Events & Media

Bret Callaway

Max Ludington

MESM Students Named Switzer Fellows

Two Bren master's students in the Class of 2014 have been awarded prestigious Switzer Fellowships from the Robert & Patricia Switzer Foundation. Bret Callaway and Max Ludington are among 22 environmental scholars nationwide to have received a 2013 Switzer Fellowship, which includes a $15,000 cash award to complete a master's or doctoral degree that advances the fellow's skills and develops expertise to address critical environmental issues.

The fellowships are awarded based on an essay and an interview that reveal the candidates' potential as future environmental leaders, and previous work can be an important element.

Callaway received his fellowship for his work in "assessing ecological, economic and political drivers affecting Bureau of Reclamation dam site selection."

Ludington's fellowship wsa based on his work "investigating the role of the private sector in the conservation of critical ecosystems." He explains that his application essay and interview focused primarily "on work I completed with Argentina's national park service , the environmental issues that I see in the world that I plan to address in my professional career, and how my plan to work on these issues is unique."

To be more precise, he says, "I think that working in developing nations, where government institutions are weak, is both important and challenging. The normal approaches used in the western world often don't work because governments are too weak to enforce them. I believe in a grassroots approach that entails identifying where people's economic needs overlap with environmental needs and approaching those aspects first."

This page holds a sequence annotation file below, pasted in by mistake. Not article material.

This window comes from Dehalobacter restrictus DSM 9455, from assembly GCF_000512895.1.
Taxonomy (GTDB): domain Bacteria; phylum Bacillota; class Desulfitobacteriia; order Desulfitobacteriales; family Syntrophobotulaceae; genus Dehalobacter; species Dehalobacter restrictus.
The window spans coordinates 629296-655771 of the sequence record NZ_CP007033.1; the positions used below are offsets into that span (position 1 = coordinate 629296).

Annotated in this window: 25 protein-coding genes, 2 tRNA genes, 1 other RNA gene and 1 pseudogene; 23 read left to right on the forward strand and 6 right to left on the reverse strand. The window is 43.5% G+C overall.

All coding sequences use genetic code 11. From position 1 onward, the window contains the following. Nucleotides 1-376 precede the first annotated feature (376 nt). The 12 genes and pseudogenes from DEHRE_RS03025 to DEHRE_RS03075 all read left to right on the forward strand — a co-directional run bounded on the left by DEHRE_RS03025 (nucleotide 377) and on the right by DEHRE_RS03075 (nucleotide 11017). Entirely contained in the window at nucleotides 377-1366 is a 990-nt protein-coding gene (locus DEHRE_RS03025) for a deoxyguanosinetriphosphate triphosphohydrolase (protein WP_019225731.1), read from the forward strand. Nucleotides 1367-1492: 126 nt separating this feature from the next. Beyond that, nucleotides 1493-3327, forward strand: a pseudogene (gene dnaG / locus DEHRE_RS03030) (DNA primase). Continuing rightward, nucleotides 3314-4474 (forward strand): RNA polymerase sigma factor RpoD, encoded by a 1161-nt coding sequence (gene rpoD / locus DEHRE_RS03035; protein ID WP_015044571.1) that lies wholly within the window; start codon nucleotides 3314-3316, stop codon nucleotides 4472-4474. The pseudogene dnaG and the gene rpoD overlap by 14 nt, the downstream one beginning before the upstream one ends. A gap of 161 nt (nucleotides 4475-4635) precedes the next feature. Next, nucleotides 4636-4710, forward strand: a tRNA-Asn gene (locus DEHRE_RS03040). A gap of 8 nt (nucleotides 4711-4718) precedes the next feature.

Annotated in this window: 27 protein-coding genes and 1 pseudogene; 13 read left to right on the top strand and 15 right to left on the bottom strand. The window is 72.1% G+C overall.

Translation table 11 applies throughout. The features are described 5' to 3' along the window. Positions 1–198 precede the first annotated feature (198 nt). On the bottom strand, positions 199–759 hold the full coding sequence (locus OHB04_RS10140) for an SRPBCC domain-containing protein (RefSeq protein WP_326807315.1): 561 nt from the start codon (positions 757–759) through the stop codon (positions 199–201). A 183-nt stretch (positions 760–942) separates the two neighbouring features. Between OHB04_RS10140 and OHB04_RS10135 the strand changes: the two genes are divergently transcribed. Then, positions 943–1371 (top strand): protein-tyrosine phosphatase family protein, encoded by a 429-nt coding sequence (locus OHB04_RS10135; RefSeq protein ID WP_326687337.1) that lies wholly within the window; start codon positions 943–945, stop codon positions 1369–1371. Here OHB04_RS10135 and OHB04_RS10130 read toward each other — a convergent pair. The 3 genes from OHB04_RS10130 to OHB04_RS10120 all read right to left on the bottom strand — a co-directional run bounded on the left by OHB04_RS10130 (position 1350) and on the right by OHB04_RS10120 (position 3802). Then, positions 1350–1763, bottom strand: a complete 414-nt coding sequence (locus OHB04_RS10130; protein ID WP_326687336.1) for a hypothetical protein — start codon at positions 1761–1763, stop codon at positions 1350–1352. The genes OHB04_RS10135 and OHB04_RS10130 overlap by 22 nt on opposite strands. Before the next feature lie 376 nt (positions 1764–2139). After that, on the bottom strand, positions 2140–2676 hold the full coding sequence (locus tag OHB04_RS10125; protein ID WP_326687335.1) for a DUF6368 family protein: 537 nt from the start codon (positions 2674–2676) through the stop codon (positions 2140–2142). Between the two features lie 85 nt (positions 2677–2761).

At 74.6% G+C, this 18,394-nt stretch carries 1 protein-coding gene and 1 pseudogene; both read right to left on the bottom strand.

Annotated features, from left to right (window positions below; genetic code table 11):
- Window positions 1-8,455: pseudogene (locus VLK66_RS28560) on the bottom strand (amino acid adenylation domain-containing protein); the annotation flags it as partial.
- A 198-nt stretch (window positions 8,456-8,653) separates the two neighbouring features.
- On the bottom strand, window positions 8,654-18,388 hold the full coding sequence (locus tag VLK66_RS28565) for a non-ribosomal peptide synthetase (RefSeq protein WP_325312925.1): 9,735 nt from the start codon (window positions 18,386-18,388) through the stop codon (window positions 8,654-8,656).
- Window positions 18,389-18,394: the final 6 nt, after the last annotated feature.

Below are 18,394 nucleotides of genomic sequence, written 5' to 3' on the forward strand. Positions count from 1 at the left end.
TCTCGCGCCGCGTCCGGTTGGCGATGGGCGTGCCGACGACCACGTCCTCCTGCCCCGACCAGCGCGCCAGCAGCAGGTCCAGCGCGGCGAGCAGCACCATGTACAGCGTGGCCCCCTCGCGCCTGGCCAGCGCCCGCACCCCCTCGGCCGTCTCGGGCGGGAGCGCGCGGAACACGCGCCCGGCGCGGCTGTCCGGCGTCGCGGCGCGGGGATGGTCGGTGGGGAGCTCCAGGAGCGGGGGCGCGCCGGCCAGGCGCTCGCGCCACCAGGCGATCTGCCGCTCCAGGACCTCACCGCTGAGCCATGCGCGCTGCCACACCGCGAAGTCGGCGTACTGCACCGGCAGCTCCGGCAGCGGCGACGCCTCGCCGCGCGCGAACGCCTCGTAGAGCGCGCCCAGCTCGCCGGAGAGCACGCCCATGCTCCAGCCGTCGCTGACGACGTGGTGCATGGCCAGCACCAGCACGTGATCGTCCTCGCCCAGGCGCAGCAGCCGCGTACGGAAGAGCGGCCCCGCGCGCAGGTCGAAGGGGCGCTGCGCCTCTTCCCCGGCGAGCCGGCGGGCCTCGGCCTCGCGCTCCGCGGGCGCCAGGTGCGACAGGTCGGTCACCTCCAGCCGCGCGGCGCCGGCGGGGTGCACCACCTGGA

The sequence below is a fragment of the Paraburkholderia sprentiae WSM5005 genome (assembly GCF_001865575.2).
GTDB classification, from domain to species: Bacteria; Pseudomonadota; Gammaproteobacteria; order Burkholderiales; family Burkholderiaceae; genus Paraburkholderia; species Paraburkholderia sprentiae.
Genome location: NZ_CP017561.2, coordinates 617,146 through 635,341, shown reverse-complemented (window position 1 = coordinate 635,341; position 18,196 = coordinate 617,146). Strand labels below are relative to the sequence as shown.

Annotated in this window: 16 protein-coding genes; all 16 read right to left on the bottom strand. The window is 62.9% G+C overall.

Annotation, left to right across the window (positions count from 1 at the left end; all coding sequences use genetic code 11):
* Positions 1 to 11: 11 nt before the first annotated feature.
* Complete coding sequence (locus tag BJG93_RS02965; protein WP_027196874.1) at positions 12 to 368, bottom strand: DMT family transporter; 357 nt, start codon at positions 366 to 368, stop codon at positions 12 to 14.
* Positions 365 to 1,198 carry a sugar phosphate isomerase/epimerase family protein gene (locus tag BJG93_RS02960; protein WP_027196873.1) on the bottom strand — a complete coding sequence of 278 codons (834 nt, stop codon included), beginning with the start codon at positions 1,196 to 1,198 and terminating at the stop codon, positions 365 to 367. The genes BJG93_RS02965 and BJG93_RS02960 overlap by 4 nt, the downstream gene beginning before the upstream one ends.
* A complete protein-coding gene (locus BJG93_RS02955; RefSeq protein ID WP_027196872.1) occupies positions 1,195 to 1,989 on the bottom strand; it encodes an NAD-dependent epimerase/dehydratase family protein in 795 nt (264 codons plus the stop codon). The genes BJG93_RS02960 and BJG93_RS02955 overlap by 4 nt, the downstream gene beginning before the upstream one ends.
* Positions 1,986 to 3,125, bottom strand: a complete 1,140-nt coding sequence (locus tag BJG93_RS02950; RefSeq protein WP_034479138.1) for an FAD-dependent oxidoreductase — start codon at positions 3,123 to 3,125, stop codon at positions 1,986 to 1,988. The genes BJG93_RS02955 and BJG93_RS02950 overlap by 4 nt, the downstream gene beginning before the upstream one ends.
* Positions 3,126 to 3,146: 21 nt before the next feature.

Bret believes that he received his fellowship based on "a combination of past experiences, personality, and future ambitions." During the interview, he adds, "I highlighted my interest in groundwater banking and market forces as solutions to the water crisis in the American West. I conveyed how working with Gary Libecap to evaluate the economics and politics of Bureau of Reclamation dam site selection criteria would provide valuable insight as to how these tools may be most effectively implemented, and I spoke about my experience in watershed restoration and its relevance to a career in water resource management." 

"Today’s environmental issues are increasingly complex and require an ability to translate scientific, ecological and social knowledge across disciplines and apply it in real-world settings," said Switzer Foundation Executive Director Lissa Widoff. "The 2013 Switzer Environmental Fellows are at the cutting edge of science and policy and will be supported with funding, professional coaching, and a network of leaders to help them achieve results. Their problem-solving abilities and innovation will make a difference."

The Switzer Foundation identifies, supports, and nurtures emerging environmental leaders. Fellowships are merit-based and rigorously competitive. Candidates must be recognized for their leadership capacity by their academic institution or by environmental experts.